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A button used to turn mutually exclusive
settings on and off. Users can set only one radio
button at a time. Radio buttons are usually round
(in Windows) or diamond-shaped (in Motif).
Selecting only one setting from two
to six possible settings (Fig. 1).
1. Radio buttons.
Letting users toggle between two states
when the states are not opposites or easily inferred
from one another (Fig. 2).
2. A radio-button toggle.
Not good for:
More than six or seven settings at
a time. Use a single-selection list or a drop-down
list box instead.
Starting programs or opening dialog
boxes. Use pushbuttons instead.
Switching between two views of the
same data. Use tabbed windows or dialog boxes instead.
Grouping and arranging radio buttons
Radio buttons naturally come in groups
(except for toggles, described in "Creating
a toggle" below). Box or frame each group of
related buttons and give each group a descriptive
label (Fig. 1).
Organize the group by frequency or
task order, logically or alphanumerically. See "How
to organize lists" in
List Box, Multiple-Selection, for additional ideas.
How many radio buttons are too many?
When you get more than six settings,
switch to a single-selection list. Otherwise, the
buttons start taking up too much room on the window
or dialog box.
Pick a default button
One radio button must always be in
selected mode, even when the user first opens the
application. As the window’s developer, you must
pick a default button. Also, since one button must
always be on, users cannot choose "none of the
above" unless you provide one.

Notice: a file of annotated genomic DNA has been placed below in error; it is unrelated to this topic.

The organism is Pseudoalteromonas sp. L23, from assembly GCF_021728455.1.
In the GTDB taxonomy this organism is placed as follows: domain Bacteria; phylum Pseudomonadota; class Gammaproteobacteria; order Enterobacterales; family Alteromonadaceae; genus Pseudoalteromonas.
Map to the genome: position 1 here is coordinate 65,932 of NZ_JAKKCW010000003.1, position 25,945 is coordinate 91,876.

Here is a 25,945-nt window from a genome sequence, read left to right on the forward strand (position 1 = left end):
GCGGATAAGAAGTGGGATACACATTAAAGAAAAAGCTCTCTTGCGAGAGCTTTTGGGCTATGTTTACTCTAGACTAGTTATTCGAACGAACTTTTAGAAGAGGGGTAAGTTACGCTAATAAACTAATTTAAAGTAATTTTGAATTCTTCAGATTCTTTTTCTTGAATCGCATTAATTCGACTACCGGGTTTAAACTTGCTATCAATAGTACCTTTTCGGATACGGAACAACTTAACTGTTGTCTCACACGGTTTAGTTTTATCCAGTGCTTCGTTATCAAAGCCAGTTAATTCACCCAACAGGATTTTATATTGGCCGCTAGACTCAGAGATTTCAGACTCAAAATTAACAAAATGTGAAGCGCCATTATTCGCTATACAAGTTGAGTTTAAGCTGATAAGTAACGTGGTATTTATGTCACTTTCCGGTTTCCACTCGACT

Creating a toggle
Both check boxes and radio buttons
can function as toggles. Here, for example, is a
typical check box toggle:
This is fine for a yes/no, on/off choice.
However, what about a toggle like this?
What is the opposite of full duplex?
To the uninitiated, probably empty duplex. For modem
experts, however, the right answer is half duplex.
One solution is to change the label depending on
the setting, but that becomes confusing for two reasons
(Microsoft 1995a, 138):
Changing labels makes the interface
seem inconsistent, which is a usability failure.
Until the user clicks the button
a few times, he or she may not realize that clicking
sets the other state, not the state shown
on the label:
You can’t solve the problem with two
check boxes, since then the user can set both states
at the same time or none at all. Rather, the solution
is to use two radio buttons:
Arranging radio buttons
You can arrange radio buttons horizontally
(in rows) or vertically (in columns). Vertical is
better since it’s easier to scan—just make sure that
you align the buttons.
If you have to use a horizontal arrangement,
leave enough space between buttons so that users